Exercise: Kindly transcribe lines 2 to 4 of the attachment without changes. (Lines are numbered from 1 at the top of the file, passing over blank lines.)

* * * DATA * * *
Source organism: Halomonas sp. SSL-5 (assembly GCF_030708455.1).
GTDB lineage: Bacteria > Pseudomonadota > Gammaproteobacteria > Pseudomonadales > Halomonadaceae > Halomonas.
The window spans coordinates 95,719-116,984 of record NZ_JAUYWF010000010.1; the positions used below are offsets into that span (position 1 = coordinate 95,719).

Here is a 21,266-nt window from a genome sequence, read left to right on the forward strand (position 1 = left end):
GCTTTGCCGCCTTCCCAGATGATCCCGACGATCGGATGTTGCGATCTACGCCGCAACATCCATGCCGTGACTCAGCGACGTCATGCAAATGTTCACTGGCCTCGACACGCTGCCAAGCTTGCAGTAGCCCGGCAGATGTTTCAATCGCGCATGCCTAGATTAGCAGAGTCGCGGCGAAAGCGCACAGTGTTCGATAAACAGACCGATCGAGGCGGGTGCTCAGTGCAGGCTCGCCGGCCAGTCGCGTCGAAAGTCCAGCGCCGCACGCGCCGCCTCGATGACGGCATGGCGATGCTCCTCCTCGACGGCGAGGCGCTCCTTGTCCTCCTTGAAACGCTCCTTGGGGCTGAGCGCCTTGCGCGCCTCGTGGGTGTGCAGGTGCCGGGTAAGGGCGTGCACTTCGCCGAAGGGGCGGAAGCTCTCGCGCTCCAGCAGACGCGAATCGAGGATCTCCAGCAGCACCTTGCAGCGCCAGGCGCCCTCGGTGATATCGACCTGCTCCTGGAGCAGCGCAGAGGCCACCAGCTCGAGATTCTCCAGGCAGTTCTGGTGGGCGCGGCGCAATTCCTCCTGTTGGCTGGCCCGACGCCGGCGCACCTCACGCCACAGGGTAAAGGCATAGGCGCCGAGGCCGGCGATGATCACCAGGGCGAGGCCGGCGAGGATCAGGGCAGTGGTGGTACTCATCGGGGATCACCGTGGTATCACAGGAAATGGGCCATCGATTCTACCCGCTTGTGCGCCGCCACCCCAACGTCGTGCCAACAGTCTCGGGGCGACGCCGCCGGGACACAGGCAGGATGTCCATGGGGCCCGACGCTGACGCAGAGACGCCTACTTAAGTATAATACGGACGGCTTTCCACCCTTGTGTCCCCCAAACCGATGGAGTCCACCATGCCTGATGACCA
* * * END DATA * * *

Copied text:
GTDB lineage: Bacteria > Pseudomonadota > Gammaproteobacteria > Pseudomonadales > Halomonadaceae > Halomonas.
The window spans coordinates 95,719-116,984 of record NZ_JAUYWF010000010.1; the positions used below are offsets into that span (position 1 = coordinate 95,719).

Here is a 21,266-nt window from a genome sequence, read left to right on the forward strand (position 1 = left end):